Wang Guowei’s Extraordinary Life and Career
The Alone in the High Tower Exhibition at Tsinghua University Art Museum commemorates the 140th anniversary of Wang Guowei’s birth, a renowned scholar and poet.
Wang Guowei (1877–1927), a writer, scholar and poet, summarised his academic pursuits as “the three realms of the mind.” “Climbing up a high tower alone and looking to the farthest end of the world” was the first realm, which was also used as a metaphor for Wang’s accomplishments and his high-minded personality and maverick behaviour.
Wang Guowei was universally revered as a great scholar in Chinese modern and contemporary history. From 1925 to 1927, he was appointed professor of the Tsinghua Academy of Chinese Learning. During his early years, he blended western philosophy and aesthetics with Chinese classical philosophy and aesthetics, creating a unique ideological system for the study of aesthetics. He also focused on poetry and theatre, and then went on to ancient history, paleography, archeology, Dunhuang studies and borderland studies. He made pioneering contributions to many fields and wrote more than 60 different types of works, some published during his lifetime and others after his death.
To commemorate this brilliant figure, from December 30, 2017 to May 4, 2018, Tsinghua University Art Museum, together with the Tsinghua Academy of Chinese Learning, the university’s archives, history gallery and library, is hosting Alone in the High Tower: Commemorative Exhibition of Wang Guowei’s 140th Anniversary of Birth, held on the second floor of Exhibition Hall 4.
Friendship with Luo Zhenyu
Both Wang Guowei and Luo Zhenyu have left deep imprints on Chinese modern academic history. The two masters extensively researched traditional fields such as literature, history, philology, exegetics, phonology, textual criticism and bibliographical studies.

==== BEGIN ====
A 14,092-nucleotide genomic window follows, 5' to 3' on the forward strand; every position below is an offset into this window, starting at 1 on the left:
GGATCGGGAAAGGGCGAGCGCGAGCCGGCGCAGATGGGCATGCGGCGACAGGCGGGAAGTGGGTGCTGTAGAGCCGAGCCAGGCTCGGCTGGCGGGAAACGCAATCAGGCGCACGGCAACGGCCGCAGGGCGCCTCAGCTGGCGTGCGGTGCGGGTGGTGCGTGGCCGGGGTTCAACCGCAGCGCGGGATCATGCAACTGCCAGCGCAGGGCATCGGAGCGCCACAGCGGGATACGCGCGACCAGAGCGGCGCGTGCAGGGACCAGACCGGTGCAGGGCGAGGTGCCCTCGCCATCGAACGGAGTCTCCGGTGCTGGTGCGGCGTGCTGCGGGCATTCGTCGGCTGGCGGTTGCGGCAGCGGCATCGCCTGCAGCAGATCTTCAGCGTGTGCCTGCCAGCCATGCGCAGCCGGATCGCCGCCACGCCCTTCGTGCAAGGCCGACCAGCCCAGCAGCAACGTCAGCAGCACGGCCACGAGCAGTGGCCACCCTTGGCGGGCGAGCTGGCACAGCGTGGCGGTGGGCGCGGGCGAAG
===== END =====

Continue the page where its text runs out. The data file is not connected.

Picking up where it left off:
In 1898, 22-year- old Wang Guowei went to Shanghai, where he worked as a proofreader for the newspaper Shiwu bao ( The Chinese Progress) and also studied at a Japanese language school founded by Luo Zhenyu. Out of great admiration for Wang’s Twenty Poems on History, Luo become friends with Wang. In the following 30 years, their lives were continually intertwined. At first, Luo was Wang’s teacher, then they worked together, later they lived in Japan for five years and finally they became relatives by marriage.
The exhibition has a large section to showcase the diary and calligraphic works of Wang Guowei’s father ( Wang Naiyu), correspondence between Wang Guowei and Luo Zhenyu and metal and stone rubbings of the prefaces and postscripts they wrote, which help visitors to better understand the two men’s close relationship.
Wang’s Circle of Friends
Being taciturn and pedantically highminded, Wang was always a bit of a maverick. Despite that, he made his mark as a great scholar all over the nation before his life came to a tragic end. While teaching at Tsinghua University, a college steeped in western learning, he insisted on wearing a traditional Chinese long gown and skullcap.
Due to his unrivalled talent, pioneering research methods and groundbreaking academic ideas, Wang is widely respected by academics at home and abroad. To bring to life for visitors Wang’s circle of friends, the exhibition showcases not only Wang’s own calligraphy works but also the letters, calligraphic works and paintings that he exchanged with friends such as Liang Qichao, Shen Cengzhi, Yao Mangfu, Paul Pelliot, Suzuki Yorao and Naito Torajiro.
Every line of writing and every painting bears witness to the close friendship between Wang and other great names in the academic world.
In celebration of Wang Guowei’s birthday, Yao Mangfu made a painting titled “Qiju tu” (“painting of willow and chrysanthemum”), which now is hung in the exhibition hall. A scroll with a poem written by Wang to Zhu Ziqing, previously held in the archives of Tsinghua University, also makes its debut at the exhibit.